Con­sen­sus good for the world, an­a­lysts say

China Daily (Latin America Weekly) - - Front Page - By ZHAO HUANXIN in New York and CECILY LIU in London

The con­sen­sus reached be­tween China and the United States to take mea­sures to ease bi­lat­eral trade ten­sions is be­ing hailed in the in­ter­na­tional com­mu­nity as ben­e­fi­cial to the global econ­omy, ex­perts said.

Pres­i­dent Xi Jin­ping and his US coun­ter­part, Don­ald Trump, agreed on Satur­day in Buenos Aires, Ar­gentina, dur­ing their meet­ing on the side­lines of the just-con­cluded G20 Lead­ers’ Sum­mit to take mea­sures to ease bi­lat­eral trade ten­sions and main­tain close com­mu­ni­ca­tion.

Jon Tay­lor, pro­fes­sor of po­lit­i­cal sci­ence of the Univer­sity of St. Thomas in Houston, said the meet­ing was key to restor­ing re­spect in the China-US re­la­tion­ship, which many be­lieve is the most con­se­quen­tial bi­lat­eral one in the world to­day.

“The great­est achieve­ments by far were agree­ments in prin­ci­ple to stop any ad­di­tional tar­iffs and to open each other’s mar­kets.

“I ex­pect that the mar­kets will re­act pos­i­tively to this meet­ing’s pri­mary achieve­ment: the be­gin­ning of the end of the trade war,” Tay­lor said.

Fu Li, a pro­fes­sor at Port­land State Univer­sity in the US state of Ore­gon, said he was very en­cour­aged by the “spirit and out­come” of the meet­ing be­tween the pres­i­dents as they are pur­su­ing trade talks in­stead of a trade war, as there will be no win­ners in a trade war.

“The lead­ers of the two coun­tries demon­strated po­lit­i­cal wis­dom to re­solve their dif­fer­ences,” he said. “A healthy re­la­tion­ship be­tween the world’s two big­gest economies will set a healthy tone for the global econ­omy in 2019.”

Ivona Lad­je­vac, head of the re­gional cen­ter for the Belt and Road Ini­tia­tive at the In­sti­tute of In­ter­na­tional Pol­i­tics and Eco­nom­ics in Bel­grade, Ser­bia, said it is en­cour­ag­ing that Xi said he and Trump have a good vi­sion for the healthy and sta­ble de­vel­op­ment of China-US re­la­tions and for ex­pand­ing eco­nomic and trade co­op­er­a­tion.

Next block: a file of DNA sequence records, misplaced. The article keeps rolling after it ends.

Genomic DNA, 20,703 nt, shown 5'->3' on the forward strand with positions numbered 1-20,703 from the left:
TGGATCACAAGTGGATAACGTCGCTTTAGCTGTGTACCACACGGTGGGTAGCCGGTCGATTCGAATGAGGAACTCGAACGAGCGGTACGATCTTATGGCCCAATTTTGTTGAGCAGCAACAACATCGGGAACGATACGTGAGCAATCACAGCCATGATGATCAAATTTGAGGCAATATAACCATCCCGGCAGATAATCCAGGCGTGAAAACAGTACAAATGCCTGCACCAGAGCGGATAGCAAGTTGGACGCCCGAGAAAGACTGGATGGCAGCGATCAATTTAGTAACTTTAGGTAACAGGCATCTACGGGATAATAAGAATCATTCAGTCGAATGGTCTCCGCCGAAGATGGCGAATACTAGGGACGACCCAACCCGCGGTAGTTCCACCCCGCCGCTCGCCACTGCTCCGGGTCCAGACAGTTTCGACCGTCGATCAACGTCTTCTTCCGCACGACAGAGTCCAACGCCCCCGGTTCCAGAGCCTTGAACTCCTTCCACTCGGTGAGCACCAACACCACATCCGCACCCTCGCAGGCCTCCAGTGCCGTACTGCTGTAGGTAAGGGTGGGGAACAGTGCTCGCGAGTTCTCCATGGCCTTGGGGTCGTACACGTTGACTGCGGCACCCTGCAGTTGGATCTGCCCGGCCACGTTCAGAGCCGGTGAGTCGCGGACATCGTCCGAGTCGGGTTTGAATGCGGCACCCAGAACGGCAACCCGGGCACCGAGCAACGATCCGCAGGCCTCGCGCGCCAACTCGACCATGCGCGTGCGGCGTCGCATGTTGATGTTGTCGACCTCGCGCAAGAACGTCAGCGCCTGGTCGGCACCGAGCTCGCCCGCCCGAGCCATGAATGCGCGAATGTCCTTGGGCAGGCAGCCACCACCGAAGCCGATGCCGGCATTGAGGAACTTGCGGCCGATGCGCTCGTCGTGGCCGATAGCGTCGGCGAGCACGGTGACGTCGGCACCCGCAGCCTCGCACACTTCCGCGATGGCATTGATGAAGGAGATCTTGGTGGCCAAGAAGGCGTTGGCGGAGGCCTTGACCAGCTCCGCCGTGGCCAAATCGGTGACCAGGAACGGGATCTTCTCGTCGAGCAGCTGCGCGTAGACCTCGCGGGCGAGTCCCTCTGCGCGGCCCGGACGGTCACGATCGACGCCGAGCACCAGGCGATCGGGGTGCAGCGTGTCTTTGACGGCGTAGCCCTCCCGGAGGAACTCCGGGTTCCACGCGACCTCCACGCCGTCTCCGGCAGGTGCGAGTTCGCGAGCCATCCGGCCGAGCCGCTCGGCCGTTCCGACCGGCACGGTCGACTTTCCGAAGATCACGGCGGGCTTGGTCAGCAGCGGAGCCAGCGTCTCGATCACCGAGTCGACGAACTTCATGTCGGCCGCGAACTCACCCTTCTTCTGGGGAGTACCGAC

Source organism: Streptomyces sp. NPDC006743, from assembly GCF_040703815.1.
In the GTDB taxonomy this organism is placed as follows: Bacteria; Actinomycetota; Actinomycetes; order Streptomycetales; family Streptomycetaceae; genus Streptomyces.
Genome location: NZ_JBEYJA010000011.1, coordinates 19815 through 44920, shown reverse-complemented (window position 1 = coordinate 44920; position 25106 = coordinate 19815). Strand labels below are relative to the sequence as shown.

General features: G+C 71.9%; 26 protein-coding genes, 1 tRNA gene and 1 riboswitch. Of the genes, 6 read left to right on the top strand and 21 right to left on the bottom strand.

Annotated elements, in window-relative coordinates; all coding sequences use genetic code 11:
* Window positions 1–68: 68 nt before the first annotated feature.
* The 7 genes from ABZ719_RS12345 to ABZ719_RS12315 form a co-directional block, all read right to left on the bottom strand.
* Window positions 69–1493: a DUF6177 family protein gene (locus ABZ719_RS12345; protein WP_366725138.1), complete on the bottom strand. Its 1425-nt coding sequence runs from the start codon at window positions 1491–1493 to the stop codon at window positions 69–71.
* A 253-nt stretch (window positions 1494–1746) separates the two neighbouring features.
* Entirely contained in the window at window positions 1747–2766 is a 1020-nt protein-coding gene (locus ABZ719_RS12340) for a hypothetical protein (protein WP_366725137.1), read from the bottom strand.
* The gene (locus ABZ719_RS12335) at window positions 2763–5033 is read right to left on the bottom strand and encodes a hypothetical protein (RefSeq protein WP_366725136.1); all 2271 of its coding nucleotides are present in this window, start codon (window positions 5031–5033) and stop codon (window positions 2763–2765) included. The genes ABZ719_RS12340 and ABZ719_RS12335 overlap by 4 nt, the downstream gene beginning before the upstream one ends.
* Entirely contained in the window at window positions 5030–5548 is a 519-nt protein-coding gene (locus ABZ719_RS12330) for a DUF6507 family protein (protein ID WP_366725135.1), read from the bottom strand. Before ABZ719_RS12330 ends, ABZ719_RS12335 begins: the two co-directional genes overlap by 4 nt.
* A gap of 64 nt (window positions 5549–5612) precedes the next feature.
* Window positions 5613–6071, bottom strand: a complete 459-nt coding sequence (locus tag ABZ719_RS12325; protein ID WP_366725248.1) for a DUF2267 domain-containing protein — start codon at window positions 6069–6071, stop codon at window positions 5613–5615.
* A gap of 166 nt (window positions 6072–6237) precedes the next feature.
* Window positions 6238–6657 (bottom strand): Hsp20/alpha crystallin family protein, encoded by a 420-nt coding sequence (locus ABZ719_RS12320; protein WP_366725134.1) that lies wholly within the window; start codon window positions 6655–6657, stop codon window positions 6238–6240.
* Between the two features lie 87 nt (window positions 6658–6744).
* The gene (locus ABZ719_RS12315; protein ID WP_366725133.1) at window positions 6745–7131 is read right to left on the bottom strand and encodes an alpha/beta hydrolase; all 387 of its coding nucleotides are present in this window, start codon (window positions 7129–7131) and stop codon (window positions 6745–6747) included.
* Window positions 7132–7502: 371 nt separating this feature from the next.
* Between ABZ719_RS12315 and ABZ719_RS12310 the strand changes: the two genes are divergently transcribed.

Lad­je­vac said: “In a world of growing in­ter­de­pen­dence, di­a­logue be­tween coun­tries is a cru­cial pre­con­di­tion to pre­serve as much sta­ble or­der as pos­si­ble to cre­ate op­por­tu­ni­ties for de­vel­op­ment of each mem­ber of the in­ter­na­tional com­mu­nity. Con­sid­er­ing the fact that China and the US are the big­gest economies makes di­a­logue be­tween their lead­ers even more sig­nif­i­cant.”

“Hav­ing a di­a­logue at such a venue as the G20 Sum­mit lends sup­port to the mul­ti­lat­eral fo­rum, and is an ef­fort to over­come ex­ist­ing dif­fi­cul­ties and to give an im­pe­tus for fur­ther ac­tiv­i­ties of the G20 in or­der to pur­sue its goals,” Lad­je­vac added.

She fur­ther ad­vo­cated the ne­ces­sity of open dis­cus­sions when deal­ing with in­ter­na­tional trade fric­tion. Any trade war be­tween th­ese two coun­tries should be solved as quickly as pos­si­ble, not only for the sake of the US and China but for the en­tire world, she said.

Osoro Om­boga, an econ­o­mist and con­sul­tant at Smart­comm Com­mu­ni­ca­tions, a think tank based in Kenya, said a pause in trade hos­til­i­ties be­tween the world’s two big­gest economies is seen as a wel­come de­vel­op­ment in Africa.

The two lead­ers showed char­ac­ter and for­ti­tude in calm­ing the choppy wa­ters and were con­sciously aware that their very ac­tions car­ried se­ri­ous reper­cus­sions glob­ally, par­tic­u­larly in Africa, as the con­ti­nent sup­plies in­ter­me­di­ate prod­ucts into global sup­ply chains, the econ­o­mist said.

David Gos­set, founder of the Eu­rope-China Fo­rum, said that given the com­plex­i­ties of Sino-US re­la­tions and re­cent ten­sions, it can be said that what hap­pened in Ar­gentina be­tween the two lead­ers “stopped a neg­a­tive trend”.

The work­ing din­ner be­tween Trump and Xi al­lowed di­rect in­ter­ac­tion and di­a­logue be­tween the lead­ers, and di­a­logue at the high­est pos­si­ble level is es­sen­tial to main­tain­ing syn­ergy and mu­tual un­der­stand­ing, he said.

Reach­ing a con­sen­sus to avoid the es­ca­la­tion of tar­iffs is highly con­struc­tive, Gos­set said.

“Sino-US re­la­tions can­not be about one event. They are about a long-term process. But such a process is made of steps, and the event in Ar­gentina is cer­tainly a step in the right di­rec­tion,” he said.

Chang Jun in San Fran­cisco, Chen Weihua in Brus­sels and Tang Ying in Nairobi con­trib­uted to this story.

Con­tact the writ­ers at zhao­[email protected] chi­

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